The cement product and rapid-setting composition of the invention contain fly ash, which is predominately an aluminium-iron silicate containing approximately 52 percent SiO2, 25 percent Al2 O3, and 13 percent Fe2 O3. It has been found that, in cements and hardenable compositions containing a sand and gravel aggregate component, the addition of fly ash in a concentration even as low as 2 percent (based on the total weight of the composition) can increase the compressive strength of the set product significantly, and even more dramatically with higher fly ash concentrations. I have obtained experimental evidence that fly ash reacts with aluminum dihydrogen phosphate to form a cementitious composition having a respectable compressive strength in its own right, and, while I do not intend that my invention be limited by theoretical considerations, it is my belief that the unexpected advantage afforded by fly ash in the MgO/Al(H2 PO4)3 system may be traceable to the formation of an amorphous mixture of aluminum- and phosphorus-containing silicates.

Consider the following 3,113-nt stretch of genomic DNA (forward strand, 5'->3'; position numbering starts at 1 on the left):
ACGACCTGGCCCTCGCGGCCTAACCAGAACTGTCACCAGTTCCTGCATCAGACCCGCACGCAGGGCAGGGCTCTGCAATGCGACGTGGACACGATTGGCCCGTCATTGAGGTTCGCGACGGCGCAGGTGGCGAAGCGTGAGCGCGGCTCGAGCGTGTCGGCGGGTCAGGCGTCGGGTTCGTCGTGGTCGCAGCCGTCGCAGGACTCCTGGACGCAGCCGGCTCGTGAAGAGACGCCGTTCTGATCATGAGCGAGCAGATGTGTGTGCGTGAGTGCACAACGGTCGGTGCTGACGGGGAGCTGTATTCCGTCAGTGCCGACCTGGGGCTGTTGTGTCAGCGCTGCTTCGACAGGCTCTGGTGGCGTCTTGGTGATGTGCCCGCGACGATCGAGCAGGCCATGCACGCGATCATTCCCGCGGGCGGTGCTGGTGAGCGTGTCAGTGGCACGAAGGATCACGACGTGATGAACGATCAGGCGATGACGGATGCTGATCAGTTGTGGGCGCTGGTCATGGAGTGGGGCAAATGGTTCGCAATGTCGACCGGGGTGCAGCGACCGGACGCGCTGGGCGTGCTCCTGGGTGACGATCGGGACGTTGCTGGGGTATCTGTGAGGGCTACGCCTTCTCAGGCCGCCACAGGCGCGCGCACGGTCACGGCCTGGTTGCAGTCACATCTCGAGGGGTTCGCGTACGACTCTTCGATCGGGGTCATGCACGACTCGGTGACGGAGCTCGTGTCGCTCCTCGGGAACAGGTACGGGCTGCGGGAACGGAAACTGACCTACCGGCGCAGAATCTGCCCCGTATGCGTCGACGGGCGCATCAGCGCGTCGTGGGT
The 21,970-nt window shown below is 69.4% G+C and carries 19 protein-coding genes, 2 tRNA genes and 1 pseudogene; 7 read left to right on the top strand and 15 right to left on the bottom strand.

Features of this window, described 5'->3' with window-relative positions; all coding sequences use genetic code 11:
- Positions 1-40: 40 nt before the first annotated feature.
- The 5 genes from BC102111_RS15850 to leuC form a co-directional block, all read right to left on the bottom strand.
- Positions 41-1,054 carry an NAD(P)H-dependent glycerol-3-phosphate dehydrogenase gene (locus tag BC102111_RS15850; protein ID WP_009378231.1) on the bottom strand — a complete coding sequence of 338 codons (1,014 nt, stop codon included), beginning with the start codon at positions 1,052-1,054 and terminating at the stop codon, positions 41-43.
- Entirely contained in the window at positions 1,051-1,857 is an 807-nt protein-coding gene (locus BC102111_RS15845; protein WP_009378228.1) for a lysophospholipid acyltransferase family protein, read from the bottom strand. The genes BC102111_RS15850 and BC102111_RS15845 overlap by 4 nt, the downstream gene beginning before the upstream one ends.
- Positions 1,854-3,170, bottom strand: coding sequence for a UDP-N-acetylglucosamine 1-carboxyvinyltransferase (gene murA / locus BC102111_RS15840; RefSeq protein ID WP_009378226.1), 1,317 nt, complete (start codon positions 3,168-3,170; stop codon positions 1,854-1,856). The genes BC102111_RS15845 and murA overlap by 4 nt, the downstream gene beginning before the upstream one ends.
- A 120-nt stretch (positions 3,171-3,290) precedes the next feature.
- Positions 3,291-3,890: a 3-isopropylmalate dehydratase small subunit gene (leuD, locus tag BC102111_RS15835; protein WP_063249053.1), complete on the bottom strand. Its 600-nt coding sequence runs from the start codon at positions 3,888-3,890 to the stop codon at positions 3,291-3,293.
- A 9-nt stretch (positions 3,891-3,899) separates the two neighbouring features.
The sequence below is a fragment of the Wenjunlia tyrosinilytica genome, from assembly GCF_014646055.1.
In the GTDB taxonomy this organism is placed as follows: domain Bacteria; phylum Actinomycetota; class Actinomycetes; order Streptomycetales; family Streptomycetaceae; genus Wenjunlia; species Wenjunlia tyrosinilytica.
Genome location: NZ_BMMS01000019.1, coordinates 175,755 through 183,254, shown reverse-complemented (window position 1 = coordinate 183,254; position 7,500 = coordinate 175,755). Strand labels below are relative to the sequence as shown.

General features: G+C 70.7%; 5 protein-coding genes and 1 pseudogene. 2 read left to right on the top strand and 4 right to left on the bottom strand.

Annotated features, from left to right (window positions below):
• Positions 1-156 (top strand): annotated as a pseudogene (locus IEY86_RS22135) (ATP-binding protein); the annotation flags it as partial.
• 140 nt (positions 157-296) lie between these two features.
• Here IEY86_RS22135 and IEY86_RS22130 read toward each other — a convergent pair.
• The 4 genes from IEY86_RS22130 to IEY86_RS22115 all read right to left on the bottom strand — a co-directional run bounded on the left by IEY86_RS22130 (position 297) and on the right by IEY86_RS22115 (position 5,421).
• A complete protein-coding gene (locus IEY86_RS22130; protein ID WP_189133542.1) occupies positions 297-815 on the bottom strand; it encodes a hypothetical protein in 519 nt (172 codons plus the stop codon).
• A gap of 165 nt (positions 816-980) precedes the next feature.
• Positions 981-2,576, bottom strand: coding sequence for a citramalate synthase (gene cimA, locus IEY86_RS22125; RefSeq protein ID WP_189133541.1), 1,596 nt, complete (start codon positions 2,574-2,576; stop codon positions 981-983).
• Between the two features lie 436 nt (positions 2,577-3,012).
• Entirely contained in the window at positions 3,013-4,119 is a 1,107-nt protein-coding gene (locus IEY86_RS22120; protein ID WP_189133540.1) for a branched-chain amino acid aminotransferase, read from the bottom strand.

As is discussed in the aforementioned U.S. Pat. No. 4,394,174, some quick-setting phosphate cements said to be useful in road patching are based upon ammonium phosphate and magnesium oxide. In the ammonium phosphate system, various measures have been resorted to in an effort to achieve an acceptable working time of the quick-setting composition, often with deleterious effects on its rate and degree of strength development after placement, an important consideration, for example, in road patching and masonry work.
U.S. Pat. Nos. 3,960,580 (Stierli et al.) and 4,152,167 (Horvitz et al.) include fly ash among the various materials stated to be useful as fillers in quick-setting cements based upon magnesium oxide and ammonium phosphate. Horvitz et al. prefer an essentially inert filler, while not ruling out completely fillers that are at least partially reactive in their ammonium phosphate system (which is how they characterize a fly ash filler). The latter type of filler is said to be useful in certain unspecified circumstances. In the magnesium oxide ammonium phosphate cements of Stierli et al., which also contain an oxy-boron compound, reduced viscosity and the need for less water are attributed to the presence of fly ash.